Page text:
Life of a hazelnut.

September 08, 2015

We want you to see with our eyes and come on a journey with us. Not an easy task, we get it: let us try. Ready?

We met Gian Franco at Cerretto Langhe on a lovely Friday afternoon: the sun was up in the sky, the colours slightly changing, getting ready for sunset. He is the owner of Altalanga, and drove us among the hills where award winning Barolo is grown and made. The scenery is breathtaking. Grapes till the eye can see, almost ripe for the most exciting time of year.

The town - Cerretto Langhe -  is a cute little one, 687m above sea level, less than 500 people. One street drives right through, an old church, old cobblestones everywhere. Crisp air, regardless the warm temperature. We put our luggage down in a small bed and breakfast, and carry on with our plan for the afternoon.

Cerretto Langhe - the Red Beetle

It is the hazelnuts we are interested in, we want to see where they grow, the processes involved, what happens when they leave their trees and get ready for us.

We like to know everything about our suppliers, in the same way we want to know about their produce. Ever wondered what it is like to be a hazelnut? Probably not till now. Weird? Maybe. Oh well, it is not a bad life you know. It involves a good dose of contemplation, resisting the cold and the snowy winter, the hail, the wind, the scorching sun and then, letting go in hot summer day. Not bad at all.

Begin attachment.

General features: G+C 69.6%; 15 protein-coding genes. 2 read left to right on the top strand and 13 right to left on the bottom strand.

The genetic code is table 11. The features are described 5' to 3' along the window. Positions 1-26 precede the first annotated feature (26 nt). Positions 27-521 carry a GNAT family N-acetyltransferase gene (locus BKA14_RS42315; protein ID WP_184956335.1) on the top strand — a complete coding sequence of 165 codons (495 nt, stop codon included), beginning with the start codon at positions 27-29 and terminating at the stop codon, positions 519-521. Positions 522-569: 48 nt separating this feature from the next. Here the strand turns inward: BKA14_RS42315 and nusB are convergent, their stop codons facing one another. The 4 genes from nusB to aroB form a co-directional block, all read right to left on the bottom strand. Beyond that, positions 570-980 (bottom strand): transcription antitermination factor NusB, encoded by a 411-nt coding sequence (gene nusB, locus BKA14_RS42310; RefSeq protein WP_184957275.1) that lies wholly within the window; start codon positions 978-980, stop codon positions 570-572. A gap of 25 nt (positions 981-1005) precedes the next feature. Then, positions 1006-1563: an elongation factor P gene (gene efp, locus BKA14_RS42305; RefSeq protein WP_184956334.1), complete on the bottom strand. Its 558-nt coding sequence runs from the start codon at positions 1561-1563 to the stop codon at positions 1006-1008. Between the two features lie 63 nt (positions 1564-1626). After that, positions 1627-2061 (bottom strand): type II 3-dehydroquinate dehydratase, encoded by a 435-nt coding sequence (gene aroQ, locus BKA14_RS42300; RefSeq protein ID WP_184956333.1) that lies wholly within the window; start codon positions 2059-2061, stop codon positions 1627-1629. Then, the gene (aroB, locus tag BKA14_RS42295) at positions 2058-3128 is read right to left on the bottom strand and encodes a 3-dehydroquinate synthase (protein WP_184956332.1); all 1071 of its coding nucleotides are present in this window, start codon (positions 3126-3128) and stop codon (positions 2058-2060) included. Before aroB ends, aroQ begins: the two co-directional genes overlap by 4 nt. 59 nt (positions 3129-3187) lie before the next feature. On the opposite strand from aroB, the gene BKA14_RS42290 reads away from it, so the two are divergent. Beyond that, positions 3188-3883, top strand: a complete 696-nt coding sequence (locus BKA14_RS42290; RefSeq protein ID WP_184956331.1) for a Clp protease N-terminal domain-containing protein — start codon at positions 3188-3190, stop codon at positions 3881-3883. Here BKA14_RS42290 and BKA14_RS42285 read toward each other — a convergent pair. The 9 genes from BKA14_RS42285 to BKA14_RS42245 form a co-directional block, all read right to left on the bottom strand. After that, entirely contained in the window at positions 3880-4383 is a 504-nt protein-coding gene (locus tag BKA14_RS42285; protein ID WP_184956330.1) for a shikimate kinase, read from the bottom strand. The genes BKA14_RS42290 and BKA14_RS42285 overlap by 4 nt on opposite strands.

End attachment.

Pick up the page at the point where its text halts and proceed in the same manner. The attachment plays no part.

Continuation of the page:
The hazel groves is a very special place: it speaks of a fairy tale. Especially with the sun rays coming right through. The perfect spot to read Alice in Wonderland, having a picnic, tell stories and rest after a busy week, don't you think?

Hazel Grove - the Red Beetle

Yes, Gian Franco walking through his trees. 

It takes about 10 days to collect all the hazelnuts from their trees. There is no human intervention per say, we must wait for nature to do its job. Hoping in the good weather of course. Summer thunderstorms and hail can ruin an entire year of patient work, not much you can do there. But when the sun comes right back out, well that's a show you don't want to miss.

What happens after the hazelnuts fall from the tree? They get pulled in a lane and wait, some sort of traffic control. There is a machine that brush them vigorously from the ground, to clean whatever dirt is within them. Leaves, branches, all out. It's like being in a NASA centrifuge, only smaller.

From the brushing machine they get transferred to another that cleans them even further. No residues left at the end of this process. Then, our favourite part: they all make a short journey to a porch. An old, cobblestone porch, in front of the house where Gian Franco was born and raised, still the family house. And there they dry up, under the summer sun. Kind of poetic, don't you think?



There is a reason why they have the sun drying up the hazelnuts, naturally. Machinery tend to warm up the inside of the nut too quickly, causing it to release oil. This also means that all the goodness remains where it's supposed to be, and no nutrients are lost in the drying process. Very important.

After a day sun bathing, they get collected and taken to a facility where the process is completed, and get ready to come to you. In a jar, in a box. Coated with sugar, or chocolate. Or in a truffle. You pick!



We hope the images of our journey helped to describe what we had the pleasure to witness. So for next year, do you wanna join us? It shouldn't take too long to convince you, right?